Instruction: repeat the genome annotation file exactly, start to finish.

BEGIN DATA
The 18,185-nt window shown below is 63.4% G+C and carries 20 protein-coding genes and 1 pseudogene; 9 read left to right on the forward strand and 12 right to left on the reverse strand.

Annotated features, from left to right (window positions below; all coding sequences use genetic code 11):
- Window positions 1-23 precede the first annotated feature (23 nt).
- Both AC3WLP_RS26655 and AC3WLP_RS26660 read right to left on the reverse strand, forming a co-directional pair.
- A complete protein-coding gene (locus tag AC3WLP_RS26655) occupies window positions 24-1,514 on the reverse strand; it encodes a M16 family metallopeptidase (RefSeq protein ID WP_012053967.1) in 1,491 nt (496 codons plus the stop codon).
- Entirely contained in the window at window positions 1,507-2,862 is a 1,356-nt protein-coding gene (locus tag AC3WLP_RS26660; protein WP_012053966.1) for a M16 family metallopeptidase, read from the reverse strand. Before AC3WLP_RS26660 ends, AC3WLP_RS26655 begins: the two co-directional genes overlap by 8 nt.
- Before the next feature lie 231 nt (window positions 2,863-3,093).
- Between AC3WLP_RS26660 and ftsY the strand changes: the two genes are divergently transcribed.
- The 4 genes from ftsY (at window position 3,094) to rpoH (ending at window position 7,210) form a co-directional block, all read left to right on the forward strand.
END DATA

The 18,185-nt window shown below is 63.4% G+C and carries 20 protein-coding genes and 1 pseudogene; 9 read left to right on the forward strand and 12 right to left on the reverse strand.

Annotated features, from left to right (window positions below; all coding sequences use genetic code 11):
- Window positions 1-23 precede the first annotated feature (23 nt).
- Both AC3WLP_RS26655 and AC3WLP_RS26660 read right to left on the reverse strand, forming a co-directional pair.
- A complete protein-coding gene (locus tag AC3WLP_RS26655) occupies window positions 24-1,514 on the reverse strand; it encodes a M16 family metallopeptidase (RefSeq protein ID WP_012053967.1) in 1,491 nt (496 codons plus the stop codon).
- Entirely contained in the window at window positions 1,507-2,862 is a 1,356-nt protein-coding gene (locus tag AC3WLP_RS26660; protein WP_012053966.1) for a M16 family metallopeptidase, read from the reverse strand. Before AC3WLP_RS26660 ends, AC3WLP_RS26655 begins: the two co-directional genes overlap by 8 nt.
- Before the next feature lie 231 nt (window positions 2,863-3,093).
- Between AC3WLP_RS26660 and ftsY the strand changes: the two genes are divergently transcribed.
- The 4 genes from ftsY (at window position 3,094) to rpoH (ending at window position 7,210) form a co-directional block, all read left to right on the forward strand.